The Two Tickets Puzzle

A review of The Two Tickets Puzzle by J J Connington

Connington, the nom de plume of chemistry professor, Alfred Stewart, took the bold step of “retiring” his normal police sleuth, Sir Clinton Driffield, in 1929 and his next two books featured Superintendent Ross, an altogether different character. The Two Tickets Puzzle, originally published in 1930, is the second and last of the short-lived Ross series. Ross is a much drier, more diligent detective, not as spiky or acerbic as Driffield and these stories lack the repartee and humour that Driffield and his Watson, “Squire” Wendover, brought to the stories. Recognising that there was a missing spark, Connington quickly ditched Ross and restored Driffield.

The set up for this story is about as conventional as you can get, a murder in a railway carriage. Preston, a wealthy manufacturer, is a man of habit. He does the same things at the same time, insisting every Friday morning on taking the firm’s wages in cash on the train to his nearby factory, despite warnings that this makes him a sitting target. When his body is discovered under the seat of a first-class compartment, the attaché case with the money is nowhere to be found.

Preston takes the 10:35 train from Horston. It is a stopping service but there are a couple of stretches in the journey that would give a determined criminal enough time to carry out the murder and make their escape at one of the following stations. Superintendents Campden and Ross initially look at the case, but because the murder almost certainly took place in his patch Ross takes over. The autopsy reveals one curious feature, Preston was shot with bullets of different calibres.

The story quickly descends into Wills Croftsian territory with detailed scrutiny of railway timetables, the identification of all the passengers who used the train, the checking of their stories and alibis and the interviewing of the principal suspects. These include Preston’s doctor, rumoured to be having an affair with the industrialist’s wife, and a disgruntled former employee who is found in possession of some of Preston’s bank notes. At the same time the police are bothered by a couple of seemingly trivial cases, the theft of a lawyer’s car and the shooting of a prize ram, the significance of which, Bush-like, become apparent as the story ambles towards its denouement.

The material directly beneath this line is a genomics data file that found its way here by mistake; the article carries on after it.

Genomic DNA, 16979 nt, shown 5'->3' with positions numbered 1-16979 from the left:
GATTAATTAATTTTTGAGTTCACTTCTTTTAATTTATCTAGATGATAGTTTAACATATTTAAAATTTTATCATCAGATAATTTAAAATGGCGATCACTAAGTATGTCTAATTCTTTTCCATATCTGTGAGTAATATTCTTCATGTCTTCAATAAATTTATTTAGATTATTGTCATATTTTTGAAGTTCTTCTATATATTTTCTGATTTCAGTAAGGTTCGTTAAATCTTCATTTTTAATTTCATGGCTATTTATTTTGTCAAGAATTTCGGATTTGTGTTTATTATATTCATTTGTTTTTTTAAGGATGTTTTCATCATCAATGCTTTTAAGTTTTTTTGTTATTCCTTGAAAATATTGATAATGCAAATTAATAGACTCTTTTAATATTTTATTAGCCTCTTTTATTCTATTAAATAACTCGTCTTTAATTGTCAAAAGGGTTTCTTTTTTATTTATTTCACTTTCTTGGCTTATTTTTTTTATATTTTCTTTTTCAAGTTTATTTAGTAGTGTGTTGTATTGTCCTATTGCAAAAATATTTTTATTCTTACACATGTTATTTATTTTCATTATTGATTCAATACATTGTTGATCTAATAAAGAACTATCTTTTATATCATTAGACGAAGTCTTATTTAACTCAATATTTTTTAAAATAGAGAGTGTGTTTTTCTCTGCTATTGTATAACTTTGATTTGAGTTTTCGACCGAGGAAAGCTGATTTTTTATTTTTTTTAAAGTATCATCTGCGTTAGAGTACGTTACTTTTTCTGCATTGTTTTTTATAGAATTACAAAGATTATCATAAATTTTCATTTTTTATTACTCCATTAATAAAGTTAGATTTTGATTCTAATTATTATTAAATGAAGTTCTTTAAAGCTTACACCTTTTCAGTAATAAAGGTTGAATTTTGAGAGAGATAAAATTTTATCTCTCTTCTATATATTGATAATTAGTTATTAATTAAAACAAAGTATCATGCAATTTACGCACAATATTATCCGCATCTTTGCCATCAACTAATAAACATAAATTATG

There are some redeeming features. Connington plants his clues with fairness and precision, taking the reader along with him, but also cannot resist turning the plot on its head so that the reader’s preconception of who are the good guys and the baddies is challenged. Once the storyline had settled down and most of the irrelevancies had been disposed of, the culprit was fairly easy to spot and, frankly, the motivation was rather thin, only delaying the inevitable until the beneficiary reached their majority.   

Ross engages in some analysis of typescript which helps him cement his suspicions, although Connington handles this aspect much more adroitly in The Sweepstake Murders which he wrote the following year, and the two tickets are train tickets, found in a suit, without which the murderer’s plans could not have been pulled off.

What is a distinctly one-paced police procedural, more one calling at all stations than an express, is livened up towards the end with a thrilling car chase which produces an explosive finale. Connington, through Ross, takes time to explain how Ross got on to the culprit and how all the clues hung together, and it all makes sense, leaving no loose ends. However, there is something cold and calculated about this book, lacking the vital spark that marks out Connington at his best.

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